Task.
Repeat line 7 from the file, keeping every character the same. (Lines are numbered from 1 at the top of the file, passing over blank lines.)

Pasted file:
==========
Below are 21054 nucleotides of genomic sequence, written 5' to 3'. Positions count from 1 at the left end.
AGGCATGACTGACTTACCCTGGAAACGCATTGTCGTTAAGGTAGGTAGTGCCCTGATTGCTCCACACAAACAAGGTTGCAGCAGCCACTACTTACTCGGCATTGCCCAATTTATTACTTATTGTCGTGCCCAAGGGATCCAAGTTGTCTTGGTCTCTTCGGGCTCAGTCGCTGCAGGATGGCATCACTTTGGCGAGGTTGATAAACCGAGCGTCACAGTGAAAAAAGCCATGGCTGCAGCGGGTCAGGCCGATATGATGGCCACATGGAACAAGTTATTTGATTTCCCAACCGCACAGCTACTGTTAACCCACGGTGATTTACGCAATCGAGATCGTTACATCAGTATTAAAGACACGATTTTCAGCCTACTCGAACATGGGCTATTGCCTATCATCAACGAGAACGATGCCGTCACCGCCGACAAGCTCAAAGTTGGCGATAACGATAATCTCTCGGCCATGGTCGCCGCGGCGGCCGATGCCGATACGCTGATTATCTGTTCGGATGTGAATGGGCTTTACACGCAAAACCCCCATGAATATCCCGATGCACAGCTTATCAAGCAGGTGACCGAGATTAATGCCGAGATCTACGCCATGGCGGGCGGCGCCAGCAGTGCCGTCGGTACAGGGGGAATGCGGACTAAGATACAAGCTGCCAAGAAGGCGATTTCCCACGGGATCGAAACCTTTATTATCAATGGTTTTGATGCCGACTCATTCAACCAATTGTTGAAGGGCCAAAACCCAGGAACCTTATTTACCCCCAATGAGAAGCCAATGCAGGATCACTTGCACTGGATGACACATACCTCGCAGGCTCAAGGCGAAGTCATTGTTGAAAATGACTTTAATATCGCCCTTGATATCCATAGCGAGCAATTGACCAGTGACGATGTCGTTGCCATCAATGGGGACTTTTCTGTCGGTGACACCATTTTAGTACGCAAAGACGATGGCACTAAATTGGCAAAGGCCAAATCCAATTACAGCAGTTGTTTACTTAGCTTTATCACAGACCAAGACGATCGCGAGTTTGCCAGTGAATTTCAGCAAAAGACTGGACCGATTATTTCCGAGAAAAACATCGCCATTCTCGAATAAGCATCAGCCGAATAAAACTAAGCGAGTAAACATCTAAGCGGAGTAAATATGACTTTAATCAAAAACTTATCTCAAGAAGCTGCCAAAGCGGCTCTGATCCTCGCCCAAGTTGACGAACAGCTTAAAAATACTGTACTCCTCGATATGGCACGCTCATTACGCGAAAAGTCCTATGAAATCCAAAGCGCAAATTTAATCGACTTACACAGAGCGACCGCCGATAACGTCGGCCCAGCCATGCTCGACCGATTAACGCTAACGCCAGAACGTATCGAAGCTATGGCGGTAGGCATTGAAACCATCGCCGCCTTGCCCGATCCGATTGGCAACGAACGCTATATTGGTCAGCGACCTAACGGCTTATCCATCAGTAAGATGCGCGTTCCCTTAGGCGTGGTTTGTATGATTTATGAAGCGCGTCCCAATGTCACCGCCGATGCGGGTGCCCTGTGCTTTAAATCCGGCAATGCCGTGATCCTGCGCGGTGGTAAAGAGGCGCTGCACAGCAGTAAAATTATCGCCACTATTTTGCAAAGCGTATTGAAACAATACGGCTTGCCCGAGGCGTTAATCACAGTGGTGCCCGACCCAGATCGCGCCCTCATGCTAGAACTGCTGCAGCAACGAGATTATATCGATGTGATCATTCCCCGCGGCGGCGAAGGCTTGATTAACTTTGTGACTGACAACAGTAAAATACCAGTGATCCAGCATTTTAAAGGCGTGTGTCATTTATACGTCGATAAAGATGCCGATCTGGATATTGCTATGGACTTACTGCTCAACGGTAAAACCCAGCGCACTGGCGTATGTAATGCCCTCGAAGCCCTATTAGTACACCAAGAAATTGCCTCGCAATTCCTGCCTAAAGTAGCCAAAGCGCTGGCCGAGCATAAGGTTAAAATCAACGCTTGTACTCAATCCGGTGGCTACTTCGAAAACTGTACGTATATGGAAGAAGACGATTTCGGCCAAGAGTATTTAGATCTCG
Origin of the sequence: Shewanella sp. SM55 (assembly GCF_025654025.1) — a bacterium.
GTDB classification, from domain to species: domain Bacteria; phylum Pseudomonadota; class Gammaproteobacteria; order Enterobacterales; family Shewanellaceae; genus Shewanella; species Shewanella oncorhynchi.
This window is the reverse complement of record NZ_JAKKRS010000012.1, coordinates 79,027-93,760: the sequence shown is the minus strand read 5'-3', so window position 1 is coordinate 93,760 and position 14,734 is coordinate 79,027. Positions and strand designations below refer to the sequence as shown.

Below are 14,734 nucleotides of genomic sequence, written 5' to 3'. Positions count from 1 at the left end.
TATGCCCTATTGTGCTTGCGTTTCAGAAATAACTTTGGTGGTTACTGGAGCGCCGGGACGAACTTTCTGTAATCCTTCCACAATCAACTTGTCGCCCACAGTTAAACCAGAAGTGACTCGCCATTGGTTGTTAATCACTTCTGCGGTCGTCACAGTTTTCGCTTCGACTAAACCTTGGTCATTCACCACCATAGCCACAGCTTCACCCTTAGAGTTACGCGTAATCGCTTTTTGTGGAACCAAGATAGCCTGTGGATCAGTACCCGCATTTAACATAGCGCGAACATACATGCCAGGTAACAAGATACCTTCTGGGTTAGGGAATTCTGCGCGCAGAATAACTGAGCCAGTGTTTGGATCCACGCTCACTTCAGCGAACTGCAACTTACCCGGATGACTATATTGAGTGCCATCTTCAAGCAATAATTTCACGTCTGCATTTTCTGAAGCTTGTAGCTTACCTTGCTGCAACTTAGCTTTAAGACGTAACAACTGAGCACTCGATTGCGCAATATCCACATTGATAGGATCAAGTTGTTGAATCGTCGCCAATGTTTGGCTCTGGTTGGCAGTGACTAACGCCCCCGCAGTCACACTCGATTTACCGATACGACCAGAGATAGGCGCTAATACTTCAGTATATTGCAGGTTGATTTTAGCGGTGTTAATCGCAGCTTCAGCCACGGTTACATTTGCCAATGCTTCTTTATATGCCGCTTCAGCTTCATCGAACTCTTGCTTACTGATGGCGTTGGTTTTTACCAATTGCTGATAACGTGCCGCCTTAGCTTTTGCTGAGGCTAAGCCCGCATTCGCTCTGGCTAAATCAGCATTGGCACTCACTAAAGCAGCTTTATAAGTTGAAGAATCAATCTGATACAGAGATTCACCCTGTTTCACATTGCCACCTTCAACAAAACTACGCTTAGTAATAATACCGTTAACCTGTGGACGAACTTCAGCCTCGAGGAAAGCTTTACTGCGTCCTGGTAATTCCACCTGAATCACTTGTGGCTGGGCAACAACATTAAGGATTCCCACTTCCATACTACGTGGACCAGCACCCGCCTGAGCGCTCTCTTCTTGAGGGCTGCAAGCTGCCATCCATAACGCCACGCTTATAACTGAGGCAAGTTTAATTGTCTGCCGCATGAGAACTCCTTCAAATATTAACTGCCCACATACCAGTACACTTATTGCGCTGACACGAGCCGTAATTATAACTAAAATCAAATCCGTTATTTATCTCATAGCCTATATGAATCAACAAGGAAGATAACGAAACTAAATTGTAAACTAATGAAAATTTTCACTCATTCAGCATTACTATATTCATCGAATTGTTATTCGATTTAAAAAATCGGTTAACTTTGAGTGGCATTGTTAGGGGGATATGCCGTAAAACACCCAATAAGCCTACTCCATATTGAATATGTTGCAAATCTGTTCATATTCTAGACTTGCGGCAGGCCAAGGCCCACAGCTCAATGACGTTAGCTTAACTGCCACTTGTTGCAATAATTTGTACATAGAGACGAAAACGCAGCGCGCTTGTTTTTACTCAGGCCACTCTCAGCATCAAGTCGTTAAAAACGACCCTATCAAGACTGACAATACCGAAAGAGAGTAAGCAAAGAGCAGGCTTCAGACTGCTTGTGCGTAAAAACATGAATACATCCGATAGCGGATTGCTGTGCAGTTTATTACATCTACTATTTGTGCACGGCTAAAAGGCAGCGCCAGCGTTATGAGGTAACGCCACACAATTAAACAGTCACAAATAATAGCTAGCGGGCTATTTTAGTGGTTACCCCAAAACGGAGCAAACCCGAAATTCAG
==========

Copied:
TATGCCCTATTGTGCTTGCGTTTCAGAAATAACTTTGGTGGTTACTGGAGCGCCGGGACGAACTTTCTGTAATCCTTCCACAATCAACTTGTCGCCCACAGTTAAACCAGAAGTGACTCGCCATTGGTTGTTAATCACTTCTGCGGTCGTCACAGTTTTCGCTTCGACTAAACCTTGGTCATTCACCACCATAGCCACAGCTTCACCCTTAGAGTTACGCGTAATCGCTTTTTGTGGAACCAAGATAGCCTGTGGATCAGTACCCGCATTTAACATAGCGCGAACATACATGCCAGGTAACAAGATACCTTCTGGGTTAGGGAATTCTGCGCGCAGAATAACTGAGCCAGTGTTTGGATCCACGCTCACTTCAGCGAACTGCAACTTACCCGGATGACTATATTGAGTGCCATCTTCAAGCAATAATTTCACGTCTGCATTTTCTGAAGCTTGTAGCTTACCTTGCTGCAACTTAGCTTTAAGACGTAACAACTGAGCACTCGATTGCGCAATATCCACATTGATAGGATCAAGTTGTTGAATCGTCGCCAATGTTTGGCTCTGGTTGGCAGTGACTAACGCCCCCGCAGTCACACTCGATTTACCGATACGACCAGAGATAGGCGCTAATACTTCAGTATATTGCAGGTTGATTTTAGCGGTGTTAATCGCAGCTTCAGCCACGGTTACATTTGCCAATGCTTCTTTATATGCCGCTTCAGCTTCATCGAACTCTTGCTTACTGATGGCGTTGGTTTTTACCAATTGCTGATAACGTGCCGCCTTAGCTTTTGCTGAGGCTAAGCCCGCATTCGCTCTGGCTAAATCAGCATTGGCACTCACTAAAGCAGCTTTATAAGTTGAAGAATCAATCTGATACAGAGATTCACCCTGTTTCACATTGCCACCTTCAACAAAACTACGCTTAGTAATAATACCGTTAACCTGTGGACGAACTTCAGCCTCGAGGAAAGCTTTACTGCGTCCTGGTAATTCCACCTGAATCACTTGTGGCTGGGCAACAACATTAAGGATTCCCACTTCCATACTACGTGGACCAGCACCCGCCTGAGCGCTCTCTTCTTGAGGGCTGCAAGCTGCCATCCATAACGCCACGCTTATAACTGAGGCAAGTTTAATTGTCTGCCGCATGAGAACTCCTTCAAATATTAACTGCCCACATACCAGTACACTTATTGCGCTGACACGAGCCGTAATTATAACTAAAATCAAATCCGTTATTTATCTCATAGCCTATATGAATCAACAAGGAAGATAACGAAACTAAATTGTAAACTAATGAAAATTTTCACTCATTCAGCATTACTATATTCATCGAATTGTTATTCGATTTAAAAAATCGGTTAACTTTGAGTGGCATTGTTAGGGGGATATGCCGTAAAACACCCAATAAGCCTACTCCATATTGAATATGTTGCAAATCTGTTCATATTCTAGACTTGCGGCAGGCCAAGGCCCACAGCTCAATGACGTTAGCTTAACTGCCACTTGTTGCAATAATTTGTACATAGAGACGAAAACGCAGCGCGCTTGTTTTTACTCAGGCCACTCTCAGCATCAAGTCGTTAAAAACGACCCTATCAAGACTGACAATACCGAAAGAGAGTAAGCAAAGAGCAGGCTTCAGACTGCTTGTGCGTAAAAACATGAATACATCCGATAGCGGATTGCTGTGCAGTTTATTACATCTACTATTTGTGCACGGCTAAAAGGCAGCGCCAGCGTTATGAGGTAACGCCACACAATTAAACAGTCACAAATAATAGCTAGCGGGCTATTTTAGTGGTTACCCCAAAACGGAGCAAACCCGAAATTCAG